Sudan's embattled President Omar Hassan
al-Bashir is in Qatar's capital, Doha ahead of an Arab Summit scheduled to
begin today despite an arrest warrant against him issued by the International
Criminal Court (ICC). The summit, however, is expected to support President
Bashir officially over the ICC-issued directive despite deep divisions in the
Arab world over the indictment. Some political observers believe Qatar will not
enforce the arrest warrant since it is not a signatory to the ICC charter
establishing the court. The Hague-based international court issued the arrest warrant
after Bashir was accused of masterminding war crimes in Darfur.
is the editor of the Middle East Times newspaper. He tells reporter Peter
Clottey that President Bashir's presence tarnishes the significance of the Arab
is going to be an interesting meeting, especially given the fact that the
Secretary General of the United Nations Ban Ki-moon is going to be
present at this meeting. And he will attend this Monday's session in the
presence of Mr. Bashir, and that is going to be an embarrassing moment for Ban
Ki-moon. Other than that, I think the Arab League seems to be divided, nothing
new in this sense over the issue of Bashir. Some are supporting him, others are
not. What's interesting is Mubarak (Egypt's president) is not going to attend
this meeting, although he had hosted Bashir a few days ago," Salhani noted.
He said the motivations
behind the support of Bashir over the ICC arrest warrant could be attributed to
several reasons including noncooperation.
"It seems that some are
making a stance and some are saying like Colonel Gaddafi of Libya for example
said that this is an attempt by west to re-colonize their former colonies. He
has always got something interesting to say, and he called it a practice of
first-world terrorism. So this is a sign of defiance, I guess. On the one hand,
I think Qatar is in a peculiar situation, where as the host of this meeting, it
would have been hard for them to say no to President Bashir. But on the other
hand, Qatar is not a signatory. They haven't signed a charter, which obliges
member states to arrest those indicted once they land on their territory. So
they get off the hook that way," he said.
Salhani said if an Arab
League member country has not signed the charter establishing the ICC, it is
under no obligation to enforce the arrest warrant against Sudan's President
"First of all they have to
be signatories of the charter. I don't think all of them are. So it depends on
if they have signed the declaration of the charter. Then they are obliged by
international law to abide by the ruling and to arrest those indicted by the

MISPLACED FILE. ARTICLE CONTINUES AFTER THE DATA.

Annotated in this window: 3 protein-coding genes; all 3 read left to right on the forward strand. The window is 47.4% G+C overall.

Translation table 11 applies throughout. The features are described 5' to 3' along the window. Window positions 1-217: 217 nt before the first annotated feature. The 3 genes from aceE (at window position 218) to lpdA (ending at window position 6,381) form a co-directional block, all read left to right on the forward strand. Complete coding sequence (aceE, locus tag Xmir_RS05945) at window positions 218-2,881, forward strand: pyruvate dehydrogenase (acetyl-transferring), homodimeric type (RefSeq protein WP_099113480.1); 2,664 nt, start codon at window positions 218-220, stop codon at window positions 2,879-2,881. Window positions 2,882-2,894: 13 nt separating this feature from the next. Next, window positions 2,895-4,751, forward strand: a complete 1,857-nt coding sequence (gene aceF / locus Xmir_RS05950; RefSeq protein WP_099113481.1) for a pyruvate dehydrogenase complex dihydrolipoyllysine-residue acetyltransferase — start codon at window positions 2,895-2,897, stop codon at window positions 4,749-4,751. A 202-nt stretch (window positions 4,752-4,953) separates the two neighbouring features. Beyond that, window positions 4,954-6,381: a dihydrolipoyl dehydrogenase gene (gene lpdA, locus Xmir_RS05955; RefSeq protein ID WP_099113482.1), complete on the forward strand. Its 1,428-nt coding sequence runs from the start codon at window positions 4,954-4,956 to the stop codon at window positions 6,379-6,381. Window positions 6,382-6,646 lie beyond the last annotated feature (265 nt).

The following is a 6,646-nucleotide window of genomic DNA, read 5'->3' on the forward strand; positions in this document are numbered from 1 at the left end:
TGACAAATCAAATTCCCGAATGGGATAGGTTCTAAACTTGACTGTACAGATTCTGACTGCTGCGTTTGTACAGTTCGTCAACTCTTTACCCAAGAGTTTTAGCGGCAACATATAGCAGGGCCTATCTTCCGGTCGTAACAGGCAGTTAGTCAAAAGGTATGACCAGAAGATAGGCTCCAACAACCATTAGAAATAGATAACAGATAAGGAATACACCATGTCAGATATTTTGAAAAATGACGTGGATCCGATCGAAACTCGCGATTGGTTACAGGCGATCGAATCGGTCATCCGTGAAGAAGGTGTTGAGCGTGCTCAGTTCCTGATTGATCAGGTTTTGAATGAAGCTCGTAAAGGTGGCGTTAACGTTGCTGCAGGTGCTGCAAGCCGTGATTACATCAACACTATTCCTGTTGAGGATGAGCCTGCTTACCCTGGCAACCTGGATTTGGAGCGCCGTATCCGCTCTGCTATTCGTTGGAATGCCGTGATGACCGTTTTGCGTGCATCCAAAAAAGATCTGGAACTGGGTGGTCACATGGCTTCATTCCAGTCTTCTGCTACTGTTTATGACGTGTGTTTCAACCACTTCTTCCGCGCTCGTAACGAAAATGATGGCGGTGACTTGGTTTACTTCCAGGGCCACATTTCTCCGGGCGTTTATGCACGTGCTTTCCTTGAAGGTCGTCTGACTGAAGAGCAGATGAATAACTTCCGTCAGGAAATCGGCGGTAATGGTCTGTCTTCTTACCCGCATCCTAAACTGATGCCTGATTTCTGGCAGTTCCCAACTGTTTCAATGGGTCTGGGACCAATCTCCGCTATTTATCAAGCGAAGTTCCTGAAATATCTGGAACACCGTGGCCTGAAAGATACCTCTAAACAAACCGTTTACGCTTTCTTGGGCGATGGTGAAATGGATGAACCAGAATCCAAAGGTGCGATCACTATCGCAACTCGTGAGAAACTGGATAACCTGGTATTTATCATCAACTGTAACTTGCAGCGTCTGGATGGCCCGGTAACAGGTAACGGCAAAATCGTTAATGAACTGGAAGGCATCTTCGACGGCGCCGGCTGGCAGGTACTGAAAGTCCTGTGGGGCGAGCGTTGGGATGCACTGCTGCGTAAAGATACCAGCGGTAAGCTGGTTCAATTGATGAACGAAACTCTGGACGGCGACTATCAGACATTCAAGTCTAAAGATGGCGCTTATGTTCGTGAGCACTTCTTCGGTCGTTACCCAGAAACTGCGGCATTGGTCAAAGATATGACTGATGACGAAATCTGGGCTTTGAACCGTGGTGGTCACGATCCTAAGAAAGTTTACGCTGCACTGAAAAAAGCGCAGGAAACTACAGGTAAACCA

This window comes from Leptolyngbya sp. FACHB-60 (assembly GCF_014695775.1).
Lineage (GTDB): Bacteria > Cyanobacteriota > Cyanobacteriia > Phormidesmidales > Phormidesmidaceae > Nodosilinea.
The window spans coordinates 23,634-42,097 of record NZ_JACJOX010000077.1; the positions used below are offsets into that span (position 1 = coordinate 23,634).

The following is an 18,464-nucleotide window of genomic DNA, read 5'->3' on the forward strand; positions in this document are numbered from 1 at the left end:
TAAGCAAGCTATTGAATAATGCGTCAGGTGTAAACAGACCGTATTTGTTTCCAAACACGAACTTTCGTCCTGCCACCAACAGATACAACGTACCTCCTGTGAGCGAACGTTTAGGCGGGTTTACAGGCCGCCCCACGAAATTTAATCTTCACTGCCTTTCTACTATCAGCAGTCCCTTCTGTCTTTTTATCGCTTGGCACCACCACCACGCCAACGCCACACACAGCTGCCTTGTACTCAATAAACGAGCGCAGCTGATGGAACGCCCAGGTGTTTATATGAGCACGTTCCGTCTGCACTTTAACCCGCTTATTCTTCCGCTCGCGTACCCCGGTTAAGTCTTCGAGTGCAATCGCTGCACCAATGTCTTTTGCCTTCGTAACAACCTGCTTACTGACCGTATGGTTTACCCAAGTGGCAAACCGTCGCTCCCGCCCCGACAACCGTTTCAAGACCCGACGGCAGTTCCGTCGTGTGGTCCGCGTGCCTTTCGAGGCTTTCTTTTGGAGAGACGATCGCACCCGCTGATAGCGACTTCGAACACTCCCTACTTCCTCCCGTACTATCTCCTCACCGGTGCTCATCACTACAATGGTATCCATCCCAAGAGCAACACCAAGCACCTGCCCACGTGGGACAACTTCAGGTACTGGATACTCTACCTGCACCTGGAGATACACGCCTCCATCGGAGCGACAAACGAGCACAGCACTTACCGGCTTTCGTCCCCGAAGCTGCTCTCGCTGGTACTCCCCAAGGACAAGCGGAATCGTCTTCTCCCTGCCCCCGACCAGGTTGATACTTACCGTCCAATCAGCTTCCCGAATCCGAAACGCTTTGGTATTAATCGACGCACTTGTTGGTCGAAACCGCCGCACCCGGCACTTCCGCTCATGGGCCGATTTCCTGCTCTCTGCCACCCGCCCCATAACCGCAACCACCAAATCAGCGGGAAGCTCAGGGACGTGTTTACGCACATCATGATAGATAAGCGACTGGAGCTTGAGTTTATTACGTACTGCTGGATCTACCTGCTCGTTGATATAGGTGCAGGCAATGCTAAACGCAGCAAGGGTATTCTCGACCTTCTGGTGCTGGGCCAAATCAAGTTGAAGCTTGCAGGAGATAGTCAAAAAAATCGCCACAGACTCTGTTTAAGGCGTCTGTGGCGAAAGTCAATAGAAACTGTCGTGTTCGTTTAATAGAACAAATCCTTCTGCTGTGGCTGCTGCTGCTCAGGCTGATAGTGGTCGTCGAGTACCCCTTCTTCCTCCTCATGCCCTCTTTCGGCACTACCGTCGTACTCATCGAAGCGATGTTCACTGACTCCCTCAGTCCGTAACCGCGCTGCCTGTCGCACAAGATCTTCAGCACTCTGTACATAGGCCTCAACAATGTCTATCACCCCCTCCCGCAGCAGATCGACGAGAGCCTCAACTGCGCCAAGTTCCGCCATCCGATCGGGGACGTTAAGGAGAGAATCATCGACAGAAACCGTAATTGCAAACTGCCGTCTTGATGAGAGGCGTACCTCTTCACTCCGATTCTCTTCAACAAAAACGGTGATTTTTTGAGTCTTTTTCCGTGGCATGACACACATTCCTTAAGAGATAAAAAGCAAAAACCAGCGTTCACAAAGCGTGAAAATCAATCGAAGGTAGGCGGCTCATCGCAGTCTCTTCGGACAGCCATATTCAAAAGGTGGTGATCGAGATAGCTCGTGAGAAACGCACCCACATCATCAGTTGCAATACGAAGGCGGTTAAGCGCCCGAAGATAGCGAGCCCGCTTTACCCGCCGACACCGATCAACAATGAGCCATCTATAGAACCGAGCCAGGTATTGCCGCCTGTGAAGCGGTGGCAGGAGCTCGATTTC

International Criminal Court. But as long as they haven't signed, it's up to
the individual leader of that country to decide whether he wants to follow the
international ruling or not. He is under no international obligation to do so,"
Salhani pointed out.
He said President Bashir's
presence will undermine the importance of the Arab summit in Doha.
"In a way it is disadvantage
that Mr. Bashir is going to be in Qatar because he is going to take away some
of the spotlight on the real issues, and I'm not saying this is not important.
But I'm saying for the Arab world, there are some much more urgent matters that
they need to discuss and focus on rather than the presence or not of one
particular man. Because the presence of President Bashir is not going to change
anything in global geo-politics, whereas decisions made on the ground there can
change things in the Middle East," he said.
is Bashir's fourth international trip after the ICC issued an arrest warrant
against him accusing
him of being the brain behind the massacre of Darfuris in the troubled Darfur
region. He arrived in Qatar Sunday, after visits to neighboring Egypt, Eritrea,
and Libya last week.
Some in the Arab world
including Libya's leader Muammar Gaddafi have sharply denounced the arrest
warrant, describing it as an orchestration by western countries to re-colonize
the Middle East and adding that it amounts to first-world terrorism.
Experts believe that up to
300-thousand people have died and 2.7 million driven from their homes in the
Darfur conflict since 2003. According to the joint UN- African Union
peacekeeping mission, currently around 15-thousand strong is deployed in
Darfur, but its forces remain under-equipped, and it has been attacked by
The United Nations and humanitarian workers
say Sudan's order to expel the 13 aid groups, including Oxfam GB and CARE
International punches a giant hole in the safety net that has kept many Darfur
civilians alive during six years of war in the vast, arid region of western
The ICC accuses Bashir of leading a
counterinsurgency against Darfur rebels that involves rapes, killings, and
other atrocities against civilians. Bashir rejects the charges and refuses to
deal with the ICC. Arab and African countries are pressing the UN Security
Council to defer any prosecution for at least a year, hoping to defuse the
crisis. They contend that the move will worsen conditions on the ground and put in
jeopardy the lives of people living in Darfur.
Khartoum expelled 13 of the
largest aid groups operating in Darfur as part of its defiant response to the
International Criminal Court's decision to issue an arrest warrant. The Bashir
government accuses the agencies of working closely with the ICC.